Felona E/And Sorona 2016 by ORME, LE album cover Studio Album, 2016
2.81 | 20 ratings

BUY
Felona E/And Sorona 2016
Le Orme Rock Progressivo Italiano

Review by Aussie-Byrd-Brother
Special Collaborator Rock Progressivo Italiano Team

2 stars Reboots and remakes - let's face it, everyone loves them!! In the film world, nothing gets devoted fans excited and filled with hope like recreations of their favourite movies such as `Ghostbusters', `Robocop' and `Total Recall' being remade with (surely!) the purest of intentions, and no doubt beloved albums are exactly the same - the more the merrier, right?! OK, so snarky sarcasm aside, what we have here is a modern remake of one of THE most cherished, important Italian prog albums of all time, by a current version of the same band who recorded the defining original, just with some different musicians this time around, founding member and drummer Michi Dei Rossi the only original player in the group at this point.

The current trio that makes up Le Orme these days - the above mentioned Dei Rossi, bass player Fabio Trentini and keyboard player Michele Bon - carried the band forwards after founding member, bassist and singer Aldo Tagliapetra departed back in 2009 for a late run at a solo career. At the time, the band regrouped and recorded the grandly symphonic `La Via della Seta' in 2011 utilising the powerful voice of Metamorfosi singer Jimmy Spitaleri. A fine grower of an album it turned to be, beautifully lavish and pompous in that classic Italian prog style, however the group are now back to a trio here with Fabio handling the vocals this time around, and admittedly doing a reliable job of them.

With 2016 bringing the fiftieth (yes, really!) anniversary of the band, Le Orme could have simply played some commemorative concerts, released a new `best of' compilation, issued a string of reissues, or even better, planned ahead and worked on an all-new album of material to suggest the band was still vital and worthwhile in a modern Italian prog environment. Instead, they have bafflingly decided to commemorate the occasion by completely re-recording the landmark RPI release from 1973 `Felona e Sorona' (as well as including the English language version `Felona and Sorona'), and while the efforts of the players are still impressive as always, the project has ended up as a fairly redundant and unnecessary release.

Discussing each track of an absolutely definitive Italian prog work would be a waste of time here, not only because the album is overly familiar at this point if you're a fan of the original (and there's no shortage of reviews for that one everywhere), but the band more or less play the album in the exact same way, with only the most minute and superficial differences added in. For instance, you want that classic opener `Sospesi Nell'Incredibile' with a shorter intro but extended by a whole two minutes simply by an unaccompanied drum solo at the end - it's here. `Felona' kicks in a little more boisterous from the second verse onwards, and the closer `Ritorno al Nulla' is perhaps heavier and more frantic, but...that's about it. Michi's vocals work fine and there's still plenty of rambunctious fire in his drumming, and both Trentini and Bon deliver great playing, but they're all simply recreating exactly what has come before.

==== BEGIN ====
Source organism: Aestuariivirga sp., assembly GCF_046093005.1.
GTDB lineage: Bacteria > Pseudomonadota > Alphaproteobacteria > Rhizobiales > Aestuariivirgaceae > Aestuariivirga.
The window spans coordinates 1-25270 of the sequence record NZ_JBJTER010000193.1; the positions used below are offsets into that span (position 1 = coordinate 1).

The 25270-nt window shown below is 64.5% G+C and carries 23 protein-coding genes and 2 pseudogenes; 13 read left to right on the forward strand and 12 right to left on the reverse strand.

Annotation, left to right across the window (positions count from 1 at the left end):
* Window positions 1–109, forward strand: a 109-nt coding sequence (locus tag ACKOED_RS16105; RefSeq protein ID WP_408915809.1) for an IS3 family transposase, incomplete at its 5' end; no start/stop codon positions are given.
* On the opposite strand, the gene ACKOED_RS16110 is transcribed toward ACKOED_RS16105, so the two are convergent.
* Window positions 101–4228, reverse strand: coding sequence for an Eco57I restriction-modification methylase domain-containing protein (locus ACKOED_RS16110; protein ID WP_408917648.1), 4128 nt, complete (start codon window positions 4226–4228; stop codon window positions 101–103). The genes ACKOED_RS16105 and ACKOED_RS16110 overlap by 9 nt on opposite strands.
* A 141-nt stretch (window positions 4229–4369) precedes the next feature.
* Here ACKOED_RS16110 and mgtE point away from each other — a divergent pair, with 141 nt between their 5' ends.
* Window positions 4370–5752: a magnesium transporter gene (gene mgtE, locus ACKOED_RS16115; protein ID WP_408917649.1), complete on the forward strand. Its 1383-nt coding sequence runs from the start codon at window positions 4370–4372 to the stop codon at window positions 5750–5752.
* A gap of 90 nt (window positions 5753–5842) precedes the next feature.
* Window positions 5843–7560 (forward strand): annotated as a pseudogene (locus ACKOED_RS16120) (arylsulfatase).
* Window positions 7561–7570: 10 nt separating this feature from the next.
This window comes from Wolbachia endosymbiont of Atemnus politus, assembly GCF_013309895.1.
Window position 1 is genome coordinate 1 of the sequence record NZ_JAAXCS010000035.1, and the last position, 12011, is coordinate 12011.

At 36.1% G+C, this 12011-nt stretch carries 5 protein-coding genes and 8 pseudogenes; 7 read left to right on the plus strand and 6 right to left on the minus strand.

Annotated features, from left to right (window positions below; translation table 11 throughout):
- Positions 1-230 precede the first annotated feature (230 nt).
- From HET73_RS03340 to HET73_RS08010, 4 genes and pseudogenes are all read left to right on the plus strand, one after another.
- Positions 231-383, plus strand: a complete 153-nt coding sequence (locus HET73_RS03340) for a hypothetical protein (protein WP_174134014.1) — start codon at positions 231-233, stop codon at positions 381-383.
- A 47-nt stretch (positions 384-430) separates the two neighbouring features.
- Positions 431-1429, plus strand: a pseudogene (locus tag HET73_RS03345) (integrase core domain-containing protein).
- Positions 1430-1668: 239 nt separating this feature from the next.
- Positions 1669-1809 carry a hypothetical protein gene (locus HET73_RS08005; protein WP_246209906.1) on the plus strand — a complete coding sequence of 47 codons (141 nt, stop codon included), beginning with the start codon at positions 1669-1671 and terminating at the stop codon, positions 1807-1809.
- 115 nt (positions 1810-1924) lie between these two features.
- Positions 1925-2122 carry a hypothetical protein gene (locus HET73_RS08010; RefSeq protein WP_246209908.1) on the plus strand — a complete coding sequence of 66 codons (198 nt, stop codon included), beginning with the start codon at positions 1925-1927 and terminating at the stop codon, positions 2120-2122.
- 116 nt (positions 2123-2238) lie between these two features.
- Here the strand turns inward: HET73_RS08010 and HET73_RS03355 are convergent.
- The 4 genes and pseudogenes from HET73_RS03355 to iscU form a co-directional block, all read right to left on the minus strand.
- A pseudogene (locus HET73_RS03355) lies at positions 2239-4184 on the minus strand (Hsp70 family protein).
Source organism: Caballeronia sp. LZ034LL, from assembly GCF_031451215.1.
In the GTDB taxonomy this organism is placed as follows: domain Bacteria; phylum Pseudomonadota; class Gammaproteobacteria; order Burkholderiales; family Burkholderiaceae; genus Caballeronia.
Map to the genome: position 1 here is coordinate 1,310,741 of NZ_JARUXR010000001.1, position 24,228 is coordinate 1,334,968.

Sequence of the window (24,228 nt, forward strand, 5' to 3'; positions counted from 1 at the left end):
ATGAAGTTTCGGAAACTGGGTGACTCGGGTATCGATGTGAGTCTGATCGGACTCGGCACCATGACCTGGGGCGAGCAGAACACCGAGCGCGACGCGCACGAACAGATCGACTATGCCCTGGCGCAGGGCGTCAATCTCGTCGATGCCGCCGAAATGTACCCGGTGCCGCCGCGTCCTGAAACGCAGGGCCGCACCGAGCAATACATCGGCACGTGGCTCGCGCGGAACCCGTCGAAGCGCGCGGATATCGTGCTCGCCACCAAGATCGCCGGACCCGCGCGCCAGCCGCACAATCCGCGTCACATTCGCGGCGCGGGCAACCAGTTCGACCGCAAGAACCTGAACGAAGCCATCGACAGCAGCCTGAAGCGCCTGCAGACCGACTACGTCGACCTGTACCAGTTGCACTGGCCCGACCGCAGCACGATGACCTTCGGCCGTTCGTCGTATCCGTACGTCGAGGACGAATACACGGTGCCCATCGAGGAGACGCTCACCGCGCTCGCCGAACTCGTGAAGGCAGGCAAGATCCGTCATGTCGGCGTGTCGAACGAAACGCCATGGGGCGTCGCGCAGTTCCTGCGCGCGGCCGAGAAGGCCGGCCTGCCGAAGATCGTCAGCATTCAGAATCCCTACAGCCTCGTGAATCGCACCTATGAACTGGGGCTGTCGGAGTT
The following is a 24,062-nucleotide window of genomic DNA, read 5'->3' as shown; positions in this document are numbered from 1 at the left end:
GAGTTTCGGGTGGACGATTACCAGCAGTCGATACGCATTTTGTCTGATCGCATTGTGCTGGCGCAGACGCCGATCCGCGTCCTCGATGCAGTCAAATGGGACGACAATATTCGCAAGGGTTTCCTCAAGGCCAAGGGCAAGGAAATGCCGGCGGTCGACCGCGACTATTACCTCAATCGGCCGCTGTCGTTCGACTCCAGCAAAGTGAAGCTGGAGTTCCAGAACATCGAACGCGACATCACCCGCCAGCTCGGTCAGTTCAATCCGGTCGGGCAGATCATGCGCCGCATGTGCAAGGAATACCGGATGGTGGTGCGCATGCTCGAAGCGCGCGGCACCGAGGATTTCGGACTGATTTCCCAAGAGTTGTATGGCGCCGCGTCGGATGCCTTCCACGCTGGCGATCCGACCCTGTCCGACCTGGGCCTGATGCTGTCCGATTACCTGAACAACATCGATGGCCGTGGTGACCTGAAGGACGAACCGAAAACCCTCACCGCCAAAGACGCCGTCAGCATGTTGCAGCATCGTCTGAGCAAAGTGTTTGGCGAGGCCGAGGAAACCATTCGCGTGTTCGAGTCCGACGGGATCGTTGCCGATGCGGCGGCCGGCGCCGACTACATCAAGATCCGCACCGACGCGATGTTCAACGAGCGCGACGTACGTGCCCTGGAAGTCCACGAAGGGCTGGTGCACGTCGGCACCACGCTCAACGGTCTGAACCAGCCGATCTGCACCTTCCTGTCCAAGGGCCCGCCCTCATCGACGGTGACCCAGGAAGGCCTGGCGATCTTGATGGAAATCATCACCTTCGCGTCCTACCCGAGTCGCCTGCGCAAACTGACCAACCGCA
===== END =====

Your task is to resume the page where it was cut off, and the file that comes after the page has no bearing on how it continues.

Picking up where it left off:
If `Felona e Sorona 2016' is simply meant as a loving `thank you' to fans for the support over the years, then this is a perfectly innocent recording that doesn't deserve much critical looking at (in which case, stop reading now, and this review will self-destruct in five seconds!). However, if the band remade this with the intention of giving it a vital freshening-up that stands on several original merits, to somehow hopefully make this the `new standard' version that should be considered the defining interpretation, then it's all very disappointing. Compared to something like Latte e Miele's 2014 remake of their `Passio Secundum Mattheum' with `The Complete Work' where the original was thoroughly reworked and stood strong as a powerful musical statements all its own, `Felona e Sorona 2016' sounds by-the-numbers, safe and somewhat lazy in comparison.

Back in 2013, modern Italian prog icon Fabio Zuffanti's La Maschera di Cera project released `Le Porte del Domani', a controversial `sequel' to the Seventies `Felona e Sorona' album that rather cheekily used the briefest of little themes and reprises from the classic Le Orme LP (plus similar artwork from the same artist!), but it stood proudly as a powerful standalone effort - actually one of the year's best. It's interesting that Zuffanti's sequel treated the original with honour and respect, and even better was an all-original continuation, because 2011's `La Via Della Seta' proved that Le Orme in a modern era still have plenty to offer with their own original material, so perhaps their efforts would have been better put towards making their own `official sequel' of all brand-new music?

By all means, Le Orme should celebrate their legacy by playing some live concerts performing complete albums, perhaps releasing some live DVD's or blurays of the events. But spending effort on a kind of pale imitation of something much better seems like squandered time, money and energy. Fans would love to hear all-new material from this line-up, especially if there's a chance it could turn out as well as `La Via Della Seta'.